An artist chooses a piece of text in an art book

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I am going to describe a situation, and then ask a crucial question about it. I hope it doesn't strike you as unduly gnomic. But if it does, that's modern art for you. Here's the situation. An artist chooses a piece of text in an art book. The text considers the diversity of pictures. 'What are they all about?' it asks dumbly, before deciding, even more dumbly: 'There is no end, in fact, to the number of different kinds of pictures.' Okay, this is kiddy-language, and so far all it has betrayed is kiddy-thinking. But stick with me, all you adults out there. The situation is about to complicate itself.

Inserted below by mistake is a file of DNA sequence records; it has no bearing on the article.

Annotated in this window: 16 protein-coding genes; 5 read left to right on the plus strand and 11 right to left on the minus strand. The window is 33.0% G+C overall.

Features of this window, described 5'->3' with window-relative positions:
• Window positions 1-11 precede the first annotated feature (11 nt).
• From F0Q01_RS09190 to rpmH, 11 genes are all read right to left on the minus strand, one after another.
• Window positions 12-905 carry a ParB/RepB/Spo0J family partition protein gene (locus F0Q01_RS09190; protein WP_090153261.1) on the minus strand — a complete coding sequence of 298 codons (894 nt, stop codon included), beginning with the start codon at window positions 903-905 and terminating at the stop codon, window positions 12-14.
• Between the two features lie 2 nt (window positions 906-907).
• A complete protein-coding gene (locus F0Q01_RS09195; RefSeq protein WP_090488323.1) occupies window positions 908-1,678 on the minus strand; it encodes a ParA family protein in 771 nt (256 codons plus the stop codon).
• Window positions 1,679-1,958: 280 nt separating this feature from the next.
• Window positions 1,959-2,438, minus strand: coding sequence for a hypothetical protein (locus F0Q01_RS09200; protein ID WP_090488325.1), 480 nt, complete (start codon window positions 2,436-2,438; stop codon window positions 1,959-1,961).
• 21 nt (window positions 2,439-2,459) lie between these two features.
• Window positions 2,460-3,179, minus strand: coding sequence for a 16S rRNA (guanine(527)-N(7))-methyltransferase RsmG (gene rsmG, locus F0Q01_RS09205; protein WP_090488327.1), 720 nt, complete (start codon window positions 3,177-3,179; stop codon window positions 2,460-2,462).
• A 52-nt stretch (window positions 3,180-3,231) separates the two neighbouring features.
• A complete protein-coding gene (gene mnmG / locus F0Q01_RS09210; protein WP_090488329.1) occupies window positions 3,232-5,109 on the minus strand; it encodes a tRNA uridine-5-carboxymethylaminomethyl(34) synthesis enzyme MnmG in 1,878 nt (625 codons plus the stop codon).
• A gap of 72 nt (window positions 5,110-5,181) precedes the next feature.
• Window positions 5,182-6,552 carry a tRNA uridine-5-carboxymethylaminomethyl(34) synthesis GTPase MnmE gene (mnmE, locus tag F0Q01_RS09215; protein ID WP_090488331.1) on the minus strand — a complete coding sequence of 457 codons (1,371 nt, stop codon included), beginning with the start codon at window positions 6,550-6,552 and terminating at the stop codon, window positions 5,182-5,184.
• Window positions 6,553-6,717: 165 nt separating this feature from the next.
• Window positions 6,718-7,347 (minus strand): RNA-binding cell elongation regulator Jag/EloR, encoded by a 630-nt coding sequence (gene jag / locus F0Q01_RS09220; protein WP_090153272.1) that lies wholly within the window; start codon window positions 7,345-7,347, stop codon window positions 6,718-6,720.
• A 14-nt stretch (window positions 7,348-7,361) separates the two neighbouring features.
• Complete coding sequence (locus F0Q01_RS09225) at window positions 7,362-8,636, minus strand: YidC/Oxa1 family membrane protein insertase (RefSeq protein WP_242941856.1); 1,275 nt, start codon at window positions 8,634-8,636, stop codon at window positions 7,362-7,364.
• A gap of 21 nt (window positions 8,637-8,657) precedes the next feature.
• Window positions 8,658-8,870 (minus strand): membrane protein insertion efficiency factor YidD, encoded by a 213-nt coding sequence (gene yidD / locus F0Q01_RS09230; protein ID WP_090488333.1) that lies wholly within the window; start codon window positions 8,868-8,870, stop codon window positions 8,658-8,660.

Having settled on his text, the man then asks someone else to make a canvas for him, to stretch it and prime it, and then to take it along to a sign painter. He asks the sign painter to write the chosen text on the canvas. And he gives the sign painter specific instructions not to attempt anything flashy or charming with the lettering. The sign painter does all this. On a white canvas, in simple black letters, he writes the chosen text. So my crucial question is this: is the finished product a painting?

21 What is the writer's purpose in paragraph 2?
A to patronise the reader
B to deny a contradiction
C to trivialise a concept
D to insult artists in general

22 What is called into question in the final paragraph?
A the validity of the work of art
B the reputation of the artist
C the quality of the materials
D the skill of the sign painter

An artist chooses a piece of text in an art book


Text: Cambridge University Press

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